Source: Bureau of Meteorology


For people in Mid North Coast, Metropolitan, Illawarra and parts of Northern Rivers, Hunter, South Coast, Central Tablelands and Northern Tablelands Forecast Districts.

Issued at 11:01 am Friday, 7 February 2020.

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Weather Situation: A coastal trough near the northern and central New South Wales coast is bringing increased rainfall and other severe weather to the area. This trough is expected to deepen and gradually shift southwards, increasing rainfall and bringing dangerous winds and surf conditions along the central and southern parts of the coast and adjacent ranges during the next few days. For some areas, intense rainfall rates and increased gusty winds are possible with thunderstorm activity or with the formation of mesoscale lows embedded within the coastal trough.

HEAVY RAINFALL, which will likely cause FLASH FLOODING and RIVERINE FLOODING, is possible for parts of the Northern Rivers, Mid North Coast, eastern parts of the Northern Tablelands and the lower Hunter today. From Friday afternoon or evening, the focus shifts further south to include the Sydney Metropolitan, Illawarra and eastern parts of the Central Tablelands (including the Blue Mountains) forecast districts.

The location of the heaviest falls will be determined by the movement and strength of the coastal trough, by where thunderstorms occur, as well as to the south of any transient low embedded within the coastal trough. The heaviest rainfall over the next 24 hours is initially focused about the Mid North Coast and the Lower Hunter but will shift south to focus about the Hunter, Sydney and Illawarra coasts Friday evening and into Saturday.

Heavy rainfall is currently expected to ease for parts of the Northern Rivers and northern parts of the Mid North Coast on Saturday, although showers are likely to continue.

DAMAGING WINDS, with gusts in excess of 90 km/h, are possible for coastal areas between Gosford and Coffs Harbour today. This risk shifts south to coastal areas between Nowra and Port Macquarie during Friday night and into Saturday.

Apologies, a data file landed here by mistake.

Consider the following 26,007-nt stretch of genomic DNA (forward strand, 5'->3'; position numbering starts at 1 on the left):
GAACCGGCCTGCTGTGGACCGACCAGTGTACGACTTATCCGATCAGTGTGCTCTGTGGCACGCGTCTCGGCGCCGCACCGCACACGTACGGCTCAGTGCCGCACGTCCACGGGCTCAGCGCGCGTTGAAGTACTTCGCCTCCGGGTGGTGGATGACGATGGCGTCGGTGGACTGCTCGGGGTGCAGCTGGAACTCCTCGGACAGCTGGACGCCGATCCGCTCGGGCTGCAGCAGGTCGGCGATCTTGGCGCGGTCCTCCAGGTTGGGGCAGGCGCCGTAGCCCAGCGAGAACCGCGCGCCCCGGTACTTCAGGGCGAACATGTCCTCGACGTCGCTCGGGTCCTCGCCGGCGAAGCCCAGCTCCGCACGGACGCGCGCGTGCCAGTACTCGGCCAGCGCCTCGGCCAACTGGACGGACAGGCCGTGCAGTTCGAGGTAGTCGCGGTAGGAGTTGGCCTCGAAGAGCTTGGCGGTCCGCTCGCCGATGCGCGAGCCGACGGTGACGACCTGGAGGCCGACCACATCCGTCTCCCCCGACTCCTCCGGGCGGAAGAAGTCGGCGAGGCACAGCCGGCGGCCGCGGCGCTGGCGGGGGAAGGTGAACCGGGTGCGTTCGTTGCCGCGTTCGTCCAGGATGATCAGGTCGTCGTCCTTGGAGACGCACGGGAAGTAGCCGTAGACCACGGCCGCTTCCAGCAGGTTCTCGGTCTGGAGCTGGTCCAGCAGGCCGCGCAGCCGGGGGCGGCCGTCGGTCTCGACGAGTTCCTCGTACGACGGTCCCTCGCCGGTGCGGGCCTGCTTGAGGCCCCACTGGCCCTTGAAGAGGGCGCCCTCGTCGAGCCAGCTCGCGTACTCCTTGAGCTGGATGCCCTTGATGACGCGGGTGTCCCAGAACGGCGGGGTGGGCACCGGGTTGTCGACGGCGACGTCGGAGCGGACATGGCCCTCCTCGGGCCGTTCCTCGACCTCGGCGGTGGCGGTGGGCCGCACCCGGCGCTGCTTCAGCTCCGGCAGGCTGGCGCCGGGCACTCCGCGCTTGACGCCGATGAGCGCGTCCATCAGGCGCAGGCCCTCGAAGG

ABNORMALLY HIGH TIDES are forecast with this system, as the sea water level may exceed the highest tide of the year between Nowra and Newcastle on Saturday morning.

DAMAGING SURF CONDITIONS are developing during Saturday afternoon, with waves possibly exceeding 5 metres in the surf zone which may produce significant beach erosion.

A Flood Watch and a number of Flood Warnings have been issued for this event.

Locations which may be affected include Lismore, Coffs Harbour, Port Macquarie, Taree, Newcastle, Gosford, Sydney, Wollongong and Nowra.

During the weekend, there is potential for heavy rainfall along parts of the southern coast and adjacent ranges as this system shifts its focus southwards. This situation is being monitored closely and any warnings will be updated if heavy rainfall for these areas becomes likely.

From 9am Thursday to 4am Friday, the following locations have recorded the highest rainfall totals. 283mm at Byron Bay (Belongil Creek Bridge), 275.4mm at Cape Byron AWS, 258.5 Byron Bay (Tallow Creek Bridge) and 235mm at Glennifer.

115mm was recorded in the 2 hours to 4:18am at Cape Byron AWS (82mm of which fell in 1 hour).

102mm was recorded in the 2 hours to 4:15am at Byron Bay (Tallow Creek Bridge).

The State Emergency Service advises that people should:
* Move vehicles under cover or away from trees.
* Secure or put away loose items around your house, yard and balcony.
* Keep at least 8 metres away from fallen power lines or objects that may be energised, such as fences.
* Trees that have been damaged by fire are likely to be more unstable and more likely to fall.
* Report fallen power lines to either Ausgrid (131 388), Endeavour Energy (131 003), Essential Energy (132 080) or Evoenergy (131 093) as shown on your power bill.
* Don't drive, ride or walk through flood water.
* Keep clear of creeks and storm drains.
* If you are trapped by flash flooding, seek refuge in the highest available place and ring 000 if you need rescue.
* Be aware that run-off from rainfall in fire affected areas may behave differently and be more rapid. It may also contain debris such as ash, soil, trees and rocks.
* After bushfires, heavy rain and the loss of foliage can make the ground soft and heavy, leading to a greater chance of landslides.
* Stay vigilant and monitor conditions. Note that the landscape may have changed following bushfires.
* For emergency help in floods and storms, ring your local SES Unit on 132 500.